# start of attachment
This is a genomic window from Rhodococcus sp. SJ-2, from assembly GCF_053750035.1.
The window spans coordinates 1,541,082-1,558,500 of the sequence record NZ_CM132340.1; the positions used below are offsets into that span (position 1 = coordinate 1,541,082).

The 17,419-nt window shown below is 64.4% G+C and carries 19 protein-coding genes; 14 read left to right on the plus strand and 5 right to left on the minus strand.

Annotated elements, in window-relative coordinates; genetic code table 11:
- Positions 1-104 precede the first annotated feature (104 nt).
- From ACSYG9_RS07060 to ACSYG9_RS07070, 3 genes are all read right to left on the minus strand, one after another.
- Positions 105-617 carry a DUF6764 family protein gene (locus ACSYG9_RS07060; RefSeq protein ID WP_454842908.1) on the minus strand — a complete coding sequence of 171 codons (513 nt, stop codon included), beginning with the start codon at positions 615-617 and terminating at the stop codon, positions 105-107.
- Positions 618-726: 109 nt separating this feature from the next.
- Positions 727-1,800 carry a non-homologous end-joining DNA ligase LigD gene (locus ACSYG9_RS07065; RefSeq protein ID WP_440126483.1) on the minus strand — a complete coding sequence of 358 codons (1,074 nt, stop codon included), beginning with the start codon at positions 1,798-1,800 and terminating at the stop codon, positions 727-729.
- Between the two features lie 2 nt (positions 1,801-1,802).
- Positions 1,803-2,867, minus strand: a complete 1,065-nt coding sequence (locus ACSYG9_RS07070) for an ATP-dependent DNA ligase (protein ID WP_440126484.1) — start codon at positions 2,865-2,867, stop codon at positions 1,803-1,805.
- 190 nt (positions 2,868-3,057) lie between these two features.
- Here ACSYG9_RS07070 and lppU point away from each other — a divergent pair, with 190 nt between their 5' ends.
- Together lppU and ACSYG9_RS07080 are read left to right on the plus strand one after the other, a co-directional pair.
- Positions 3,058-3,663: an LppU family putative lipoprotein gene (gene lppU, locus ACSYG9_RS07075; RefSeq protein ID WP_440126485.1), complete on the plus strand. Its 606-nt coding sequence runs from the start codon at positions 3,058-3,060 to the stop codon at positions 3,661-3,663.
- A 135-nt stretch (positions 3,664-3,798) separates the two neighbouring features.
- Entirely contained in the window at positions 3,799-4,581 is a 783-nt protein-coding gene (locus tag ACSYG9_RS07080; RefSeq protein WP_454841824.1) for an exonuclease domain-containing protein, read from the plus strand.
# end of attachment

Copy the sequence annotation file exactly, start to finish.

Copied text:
This is a genomic window from Rhodococcus sp. SJ-2, from assembly GCF_053750035.1.
The window spans coordinates 1,541,082-1,558,500 of the sequence record NZ_CM132340.1; the positions used below are offsets into that span (position 1 = coordinate 1,541,082).

The 17,419-nt window shown below is 64.4% G+C and carries 19 protein-coding genes; 14 read left to right on the plus strand and 5 right to left on the minus strand.

Annotated elements, in window-relative coordinates; genetic code table 11:
- Positions 1-104 precede the first annotated feature (104 nt).
- From ACSYG9_RS07060 to ACSYG9_RS07070, 3 genes are all read right to left on the minus strand, one after another.
- Positions 105-617 carry a DUF6764 family protein gene (locus ACSYG9_RS07060; RefSeq protein ID WP_454842908.1) on the minus strand — a complete coding sequence of 171 codons (513 nt, stop codon included), beginning with the start codon at positions 615-617 and terminating at the stop codon, positions 105-107.
- Positions 618-726: 109 nt separating this feature from the next.
- Positions 727-1,800 carry a non-homologous end-joining DNA ligase LigD gene (locus ACSYG9_RS07065; RefSeq protein ID WP_440126483.1) on the minus strand — a complete coding sequence of 358 codons (1,074 nt, stop codon included), beginning with the start codon at positions 1,798-1,800 and terminating at the stop codon, positions 727-729.
- Between the two features lie 2 nt (positions 1,801-1,802).
- Positions 1,803-2,867, minus strand: a complete 1,065-nt coding sequence (locus ACSYG9_RS07070) for an ATP-dependent DNA ligase (protein ID WP_440126484.1) — start codon at positions 2,865-2,867, stop codon at positions 1,803-1,805.
- 190 nt (positions 2,868-3,057) lie between these two features.
- Here ACSYG9_RS07070 and lppU point away from each other — a divergent pair, with 190 nt between their 5' ends.
- Together lppU and ACSYG9_RS07080 are read left to right on the plus strand one after the other, a co-directional pair.
- Positions 3,058-3,663: an LppU family putative lipoprotein gene (gene lppU, locus ACSYG9_RS07075; RefSeq protein ID WP_440126485.1), complete on the plus strand. Its 606-nt coding sequence runs from the start codon at positions 3,058-3,060 to the stop codon at positions 3,661-3,663.
- A 135-nt stretch (positions 3,664-3,798) separates the two neighbouring features.
- Entirely contained in the window at positions 3,799-4,581 is a 783-nt protein-coding gene (locus tag ACSYG9_RS07080; RefSeq protein WP_454841824.1) for an exonuclease domain-containing protein, read from the plus strand.